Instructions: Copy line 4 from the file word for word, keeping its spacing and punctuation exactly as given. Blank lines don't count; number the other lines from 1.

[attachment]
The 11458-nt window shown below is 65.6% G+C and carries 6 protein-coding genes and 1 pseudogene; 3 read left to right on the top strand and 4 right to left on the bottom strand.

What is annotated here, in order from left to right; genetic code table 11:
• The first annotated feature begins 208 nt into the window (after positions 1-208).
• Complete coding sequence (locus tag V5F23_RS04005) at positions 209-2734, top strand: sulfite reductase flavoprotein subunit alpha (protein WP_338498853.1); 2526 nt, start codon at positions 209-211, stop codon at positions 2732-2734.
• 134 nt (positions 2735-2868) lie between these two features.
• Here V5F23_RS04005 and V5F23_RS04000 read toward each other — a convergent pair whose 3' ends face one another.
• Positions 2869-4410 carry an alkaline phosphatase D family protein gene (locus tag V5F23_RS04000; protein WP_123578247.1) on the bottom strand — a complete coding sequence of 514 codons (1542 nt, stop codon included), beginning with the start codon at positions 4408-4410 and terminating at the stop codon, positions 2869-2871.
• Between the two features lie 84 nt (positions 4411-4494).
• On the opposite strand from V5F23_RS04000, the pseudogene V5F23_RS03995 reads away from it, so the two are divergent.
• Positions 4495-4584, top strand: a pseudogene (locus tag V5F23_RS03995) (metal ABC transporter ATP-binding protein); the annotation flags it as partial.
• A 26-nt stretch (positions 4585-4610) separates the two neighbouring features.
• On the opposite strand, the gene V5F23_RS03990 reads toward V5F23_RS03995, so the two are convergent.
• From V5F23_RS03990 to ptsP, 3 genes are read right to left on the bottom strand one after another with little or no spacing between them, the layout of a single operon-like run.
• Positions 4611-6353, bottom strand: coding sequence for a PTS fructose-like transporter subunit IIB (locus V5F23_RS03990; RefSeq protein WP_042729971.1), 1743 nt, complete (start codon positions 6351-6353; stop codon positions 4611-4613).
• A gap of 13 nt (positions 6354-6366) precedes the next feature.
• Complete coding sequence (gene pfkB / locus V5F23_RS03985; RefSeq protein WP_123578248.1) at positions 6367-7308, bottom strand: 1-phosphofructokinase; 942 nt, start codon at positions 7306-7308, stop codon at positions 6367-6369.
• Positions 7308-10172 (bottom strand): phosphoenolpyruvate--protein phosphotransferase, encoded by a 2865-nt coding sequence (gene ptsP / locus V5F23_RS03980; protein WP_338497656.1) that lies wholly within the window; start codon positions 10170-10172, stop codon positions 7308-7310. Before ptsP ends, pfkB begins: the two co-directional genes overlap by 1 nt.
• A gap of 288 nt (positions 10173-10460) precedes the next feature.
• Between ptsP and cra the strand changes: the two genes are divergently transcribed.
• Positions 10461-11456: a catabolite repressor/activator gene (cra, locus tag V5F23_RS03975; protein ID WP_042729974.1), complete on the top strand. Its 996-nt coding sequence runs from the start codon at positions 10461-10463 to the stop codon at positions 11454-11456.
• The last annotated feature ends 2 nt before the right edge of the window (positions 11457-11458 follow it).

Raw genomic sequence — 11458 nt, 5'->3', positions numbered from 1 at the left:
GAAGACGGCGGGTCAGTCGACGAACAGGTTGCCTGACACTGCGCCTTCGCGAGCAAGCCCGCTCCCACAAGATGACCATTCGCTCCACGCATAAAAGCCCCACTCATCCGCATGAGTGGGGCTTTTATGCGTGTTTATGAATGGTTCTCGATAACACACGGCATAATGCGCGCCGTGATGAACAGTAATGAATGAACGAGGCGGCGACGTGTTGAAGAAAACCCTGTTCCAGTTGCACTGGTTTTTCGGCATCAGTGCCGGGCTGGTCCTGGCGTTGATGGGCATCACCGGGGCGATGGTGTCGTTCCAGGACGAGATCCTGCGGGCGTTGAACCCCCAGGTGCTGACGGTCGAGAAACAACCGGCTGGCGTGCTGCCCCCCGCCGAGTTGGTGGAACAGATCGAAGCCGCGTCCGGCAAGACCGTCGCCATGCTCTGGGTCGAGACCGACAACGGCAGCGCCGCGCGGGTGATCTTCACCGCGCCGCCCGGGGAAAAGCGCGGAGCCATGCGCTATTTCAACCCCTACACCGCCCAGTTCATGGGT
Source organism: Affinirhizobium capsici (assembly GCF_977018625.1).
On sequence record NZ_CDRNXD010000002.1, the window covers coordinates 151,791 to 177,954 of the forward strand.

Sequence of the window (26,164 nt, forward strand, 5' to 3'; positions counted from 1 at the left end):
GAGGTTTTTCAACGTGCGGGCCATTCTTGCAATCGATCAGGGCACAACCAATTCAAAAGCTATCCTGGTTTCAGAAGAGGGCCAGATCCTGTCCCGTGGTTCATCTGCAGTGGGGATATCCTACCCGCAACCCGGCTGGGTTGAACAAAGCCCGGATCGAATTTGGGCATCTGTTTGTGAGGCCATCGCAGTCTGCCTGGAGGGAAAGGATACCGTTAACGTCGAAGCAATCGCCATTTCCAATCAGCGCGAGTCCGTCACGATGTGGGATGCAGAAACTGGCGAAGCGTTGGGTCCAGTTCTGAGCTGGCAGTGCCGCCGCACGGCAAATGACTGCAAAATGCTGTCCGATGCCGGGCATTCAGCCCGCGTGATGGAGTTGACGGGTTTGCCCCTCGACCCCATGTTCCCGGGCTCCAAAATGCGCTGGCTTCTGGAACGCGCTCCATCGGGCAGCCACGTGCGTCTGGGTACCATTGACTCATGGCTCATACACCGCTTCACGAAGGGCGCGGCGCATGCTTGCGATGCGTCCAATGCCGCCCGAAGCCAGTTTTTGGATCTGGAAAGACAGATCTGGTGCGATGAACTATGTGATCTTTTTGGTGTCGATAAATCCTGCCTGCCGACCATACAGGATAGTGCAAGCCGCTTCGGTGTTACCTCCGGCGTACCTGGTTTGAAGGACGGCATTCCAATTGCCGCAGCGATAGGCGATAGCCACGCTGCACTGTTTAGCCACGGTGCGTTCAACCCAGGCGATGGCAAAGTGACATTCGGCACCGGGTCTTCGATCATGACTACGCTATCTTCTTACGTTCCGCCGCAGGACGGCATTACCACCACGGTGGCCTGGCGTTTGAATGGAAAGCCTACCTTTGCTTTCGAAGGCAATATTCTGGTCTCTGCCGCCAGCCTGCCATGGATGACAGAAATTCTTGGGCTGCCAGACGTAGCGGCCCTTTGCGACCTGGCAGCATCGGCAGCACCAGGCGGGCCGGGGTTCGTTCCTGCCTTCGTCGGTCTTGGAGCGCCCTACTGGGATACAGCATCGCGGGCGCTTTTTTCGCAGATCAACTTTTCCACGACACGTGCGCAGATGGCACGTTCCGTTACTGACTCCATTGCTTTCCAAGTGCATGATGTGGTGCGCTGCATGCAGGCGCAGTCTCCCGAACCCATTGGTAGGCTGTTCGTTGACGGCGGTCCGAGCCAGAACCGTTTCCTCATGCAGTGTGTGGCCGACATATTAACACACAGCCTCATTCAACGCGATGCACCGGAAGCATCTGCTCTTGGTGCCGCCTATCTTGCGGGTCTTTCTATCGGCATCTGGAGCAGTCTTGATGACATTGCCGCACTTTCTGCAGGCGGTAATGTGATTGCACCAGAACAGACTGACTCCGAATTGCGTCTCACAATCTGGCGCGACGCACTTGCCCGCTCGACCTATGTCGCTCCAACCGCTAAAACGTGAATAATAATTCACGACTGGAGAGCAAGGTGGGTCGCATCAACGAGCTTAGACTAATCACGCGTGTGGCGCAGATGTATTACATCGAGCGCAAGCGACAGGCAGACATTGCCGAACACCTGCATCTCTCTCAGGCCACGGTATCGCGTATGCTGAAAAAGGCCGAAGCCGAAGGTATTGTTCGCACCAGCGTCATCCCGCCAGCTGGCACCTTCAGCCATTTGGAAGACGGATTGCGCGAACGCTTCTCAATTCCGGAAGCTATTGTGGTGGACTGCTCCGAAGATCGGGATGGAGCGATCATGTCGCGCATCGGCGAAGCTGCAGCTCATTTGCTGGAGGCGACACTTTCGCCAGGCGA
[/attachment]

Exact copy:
• Complete coding sequence (locus tag V5F23_RS04005) at positions 209-2734, top strand: sulfite reductase flavoprotein subunit alpha (protein WP_338498853.1); 2526 nt, start codon at positions 209-211, stop codon at positions 2732-2734.